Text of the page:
A - Z 2020 Switzerland - Fondue

Welcome back to my Swiss themed A - Z! Today's letter is F, and of course F is for Fondue, our number one cheese dish!

Like every other culinary specialty it hasn't been around forever. Here's the story of our Fondue: Peasants from the French part of Switzerland invented it. It was their way of using up hard cheese and dried bread. Fondue translates as "melted".

But what exactly is it today?

Fondue is a melted cheese dish served in a communal pot ("caquelon") over a portable stove ("réchaud") heated with a candle or spirit lamp, and eaten by dipping bread cubes or small potatoes into the cheese, using long-stemmed forks.

There you go.

Now here's a word of advice: be very careful with your bread. Make sure it's skewered securely, otherwise you're in trouble. The person who loses their bread in the cheese will have to do one of the following:
  • Pay for everybody's beverages 
  • Do the dishes 
  • Empty a shot of Kirsch in one gulp
  • Kiss the person to your left
  • Sing a song
  • Tell a joke
  • Run around in the snow naked
You have been warned ;-)

Another warning: while making Fondue or Raclette at home is super cozy and yummy, it is also smelly, and it'll take several days until you'll get the smell out of your clothes and house. 

This is why I prefer to enjoy these dishes when eating out. 

You don't have to ski to visit a Chalet (typical alpine hut), they also exist in regular towns, even in the flat country. Even temporary, mobile chalets will pop up everywhere in October, November. 


How is Fondue prepared?

You buy your grated cheese mixture at a cheese factory or a supermarket. First you rub your put with a garlic clove. You heat white wine with corn starch and add your cheese. Stir for quite some time until the cheese is melted. Season with black pepper and nutmeg. Add a bit of Kirsch (cherry liqueur) if you like.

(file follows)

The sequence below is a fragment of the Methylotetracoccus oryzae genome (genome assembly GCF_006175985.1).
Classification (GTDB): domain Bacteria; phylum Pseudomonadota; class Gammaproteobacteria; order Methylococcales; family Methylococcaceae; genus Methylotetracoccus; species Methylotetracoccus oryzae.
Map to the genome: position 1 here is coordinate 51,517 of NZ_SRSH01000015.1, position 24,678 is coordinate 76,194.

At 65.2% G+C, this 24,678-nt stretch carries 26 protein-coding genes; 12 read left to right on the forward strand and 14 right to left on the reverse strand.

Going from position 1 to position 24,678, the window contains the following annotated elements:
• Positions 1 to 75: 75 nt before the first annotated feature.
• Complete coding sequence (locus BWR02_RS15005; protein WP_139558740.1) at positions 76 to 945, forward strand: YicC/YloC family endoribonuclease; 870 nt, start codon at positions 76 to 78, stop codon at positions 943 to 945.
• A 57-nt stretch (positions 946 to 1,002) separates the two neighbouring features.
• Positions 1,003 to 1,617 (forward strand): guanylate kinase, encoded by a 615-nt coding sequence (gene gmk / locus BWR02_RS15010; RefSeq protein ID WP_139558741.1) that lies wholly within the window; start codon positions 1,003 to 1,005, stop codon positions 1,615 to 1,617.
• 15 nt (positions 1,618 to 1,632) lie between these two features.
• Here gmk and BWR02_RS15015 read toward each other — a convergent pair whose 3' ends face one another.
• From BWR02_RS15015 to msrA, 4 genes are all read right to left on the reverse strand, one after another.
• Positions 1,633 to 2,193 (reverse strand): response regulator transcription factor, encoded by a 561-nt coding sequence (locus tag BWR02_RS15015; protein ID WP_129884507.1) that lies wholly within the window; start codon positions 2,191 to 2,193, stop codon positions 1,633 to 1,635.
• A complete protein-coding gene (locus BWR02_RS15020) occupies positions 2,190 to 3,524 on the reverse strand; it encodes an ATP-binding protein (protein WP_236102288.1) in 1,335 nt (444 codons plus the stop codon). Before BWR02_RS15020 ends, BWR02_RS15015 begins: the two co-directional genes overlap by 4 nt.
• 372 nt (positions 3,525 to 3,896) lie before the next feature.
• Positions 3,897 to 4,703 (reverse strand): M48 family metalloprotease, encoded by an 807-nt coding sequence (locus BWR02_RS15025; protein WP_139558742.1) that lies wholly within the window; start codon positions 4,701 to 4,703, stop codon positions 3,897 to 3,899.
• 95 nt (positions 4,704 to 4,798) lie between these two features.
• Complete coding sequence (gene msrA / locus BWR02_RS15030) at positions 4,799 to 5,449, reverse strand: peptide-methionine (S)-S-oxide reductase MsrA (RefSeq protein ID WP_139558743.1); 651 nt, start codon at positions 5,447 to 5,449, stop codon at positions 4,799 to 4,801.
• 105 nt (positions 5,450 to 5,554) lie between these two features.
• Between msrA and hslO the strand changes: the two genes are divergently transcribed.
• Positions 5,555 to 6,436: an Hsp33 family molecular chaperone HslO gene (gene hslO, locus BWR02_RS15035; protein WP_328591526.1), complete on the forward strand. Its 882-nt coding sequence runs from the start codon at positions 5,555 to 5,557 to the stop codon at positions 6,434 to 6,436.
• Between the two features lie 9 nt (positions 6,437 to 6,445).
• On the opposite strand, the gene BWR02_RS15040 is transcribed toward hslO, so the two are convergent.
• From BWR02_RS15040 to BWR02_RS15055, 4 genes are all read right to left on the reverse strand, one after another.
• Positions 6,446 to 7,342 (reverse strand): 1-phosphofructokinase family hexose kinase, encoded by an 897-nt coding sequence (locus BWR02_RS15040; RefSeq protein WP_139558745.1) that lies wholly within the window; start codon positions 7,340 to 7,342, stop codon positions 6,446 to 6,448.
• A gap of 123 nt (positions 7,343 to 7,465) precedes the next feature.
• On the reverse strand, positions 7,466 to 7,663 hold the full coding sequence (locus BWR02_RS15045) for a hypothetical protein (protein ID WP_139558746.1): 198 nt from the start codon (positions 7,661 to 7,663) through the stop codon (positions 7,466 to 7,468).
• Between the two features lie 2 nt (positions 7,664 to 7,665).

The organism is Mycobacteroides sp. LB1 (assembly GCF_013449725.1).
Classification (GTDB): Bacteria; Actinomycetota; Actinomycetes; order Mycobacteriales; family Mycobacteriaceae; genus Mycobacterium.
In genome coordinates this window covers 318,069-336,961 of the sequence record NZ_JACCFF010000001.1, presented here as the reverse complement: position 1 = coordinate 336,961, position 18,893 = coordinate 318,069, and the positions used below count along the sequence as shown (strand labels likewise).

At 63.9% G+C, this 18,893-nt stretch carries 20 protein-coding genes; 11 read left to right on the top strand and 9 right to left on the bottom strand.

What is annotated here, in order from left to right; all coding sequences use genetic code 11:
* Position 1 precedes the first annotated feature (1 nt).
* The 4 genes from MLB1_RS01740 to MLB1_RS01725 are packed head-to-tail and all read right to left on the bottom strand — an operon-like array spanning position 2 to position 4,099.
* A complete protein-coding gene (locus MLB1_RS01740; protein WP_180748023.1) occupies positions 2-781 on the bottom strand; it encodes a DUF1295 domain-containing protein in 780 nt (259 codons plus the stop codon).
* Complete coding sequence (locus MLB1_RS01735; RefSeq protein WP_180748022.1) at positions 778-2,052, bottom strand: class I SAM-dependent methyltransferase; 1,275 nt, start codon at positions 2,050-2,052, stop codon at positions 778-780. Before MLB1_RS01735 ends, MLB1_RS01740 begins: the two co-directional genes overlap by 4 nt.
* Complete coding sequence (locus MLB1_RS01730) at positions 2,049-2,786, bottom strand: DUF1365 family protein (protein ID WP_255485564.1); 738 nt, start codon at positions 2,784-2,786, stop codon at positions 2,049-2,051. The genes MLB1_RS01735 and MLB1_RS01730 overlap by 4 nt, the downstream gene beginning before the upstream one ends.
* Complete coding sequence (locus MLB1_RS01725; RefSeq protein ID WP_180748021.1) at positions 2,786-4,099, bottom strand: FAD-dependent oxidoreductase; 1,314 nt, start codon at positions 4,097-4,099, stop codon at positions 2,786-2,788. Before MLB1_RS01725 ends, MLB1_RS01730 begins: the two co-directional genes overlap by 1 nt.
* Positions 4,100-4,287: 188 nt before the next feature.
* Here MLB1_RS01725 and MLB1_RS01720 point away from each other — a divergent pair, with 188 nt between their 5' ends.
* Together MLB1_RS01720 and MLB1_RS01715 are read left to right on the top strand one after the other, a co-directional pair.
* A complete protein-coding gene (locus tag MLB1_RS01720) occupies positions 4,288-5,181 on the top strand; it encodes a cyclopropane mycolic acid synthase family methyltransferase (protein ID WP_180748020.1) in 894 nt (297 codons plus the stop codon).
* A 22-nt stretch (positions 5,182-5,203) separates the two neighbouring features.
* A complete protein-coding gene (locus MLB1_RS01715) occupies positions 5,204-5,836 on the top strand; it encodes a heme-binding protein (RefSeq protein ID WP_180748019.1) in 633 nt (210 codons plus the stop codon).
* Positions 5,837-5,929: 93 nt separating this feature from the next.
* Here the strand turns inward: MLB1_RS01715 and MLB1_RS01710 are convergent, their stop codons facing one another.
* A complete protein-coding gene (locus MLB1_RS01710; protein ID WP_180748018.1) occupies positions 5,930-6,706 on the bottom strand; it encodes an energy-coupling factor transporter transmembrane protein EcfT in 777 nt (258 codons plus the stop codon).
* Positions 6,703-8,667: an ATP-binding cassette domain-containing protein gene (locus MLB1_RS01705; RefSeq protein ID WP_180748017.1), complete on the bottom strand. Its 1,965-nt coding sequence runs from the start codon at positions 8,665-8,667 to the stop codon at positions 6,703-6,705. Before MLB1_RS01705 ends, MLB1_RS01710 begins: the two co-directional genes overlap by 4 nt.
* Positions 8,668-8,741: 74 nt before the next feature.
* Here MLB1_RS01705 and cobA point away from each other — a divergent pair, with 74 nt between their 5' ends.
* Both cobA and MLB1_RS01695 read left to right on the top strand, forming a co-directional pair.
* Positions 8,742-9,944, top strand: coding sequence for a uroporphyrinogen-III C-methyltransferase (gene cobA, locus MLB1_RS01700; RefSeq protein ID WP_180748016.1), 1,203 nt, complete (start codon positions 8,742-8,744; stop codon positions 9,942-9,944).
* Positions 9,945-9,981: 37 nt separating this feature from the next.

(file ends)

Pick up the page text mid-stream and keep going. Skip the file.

If children will eat with you, you may use apple cider instead of white wine and hold the Kirsch. 

Can you use any type of cheese?

Absolutely not. For most fondue mixtures Gruyères is the basic cheese. 

One of the most popular Fondue varieties is called "Moitié-Moitié" (=half/half). It stands for Gruyères and Fribourg Vacherin.

Fondue Neuchâteloise contains Gruyères and Emmentaler. 

In the canton of Appenzell (the ones who didn't want the women to vote) use their own Appenzeller cheese and add some cream. 

There are countless varieties of Fondue. Some like to add mushrooms, spicy chilli or crushed tomatoes, in Zermatt they serve a Fondue prepared with local alpine cheeses from Valais, Prosecco and slices of fresh pieces of pear - I have never had it, but now I can't wait to go there and taste it. 

OK, now we know about Fondue, but what is this other dish, Raclette?

It's the perfect dish for you if you're intrigued by Fondue but not so sure about sharing a pot with other people.

Raclette is the name of a semi-hard alpine cow milk based cheese, usually shaped into a wheel, which is heated, and the melting top layer will be scraped onto your plate. Racler is French for shaving off.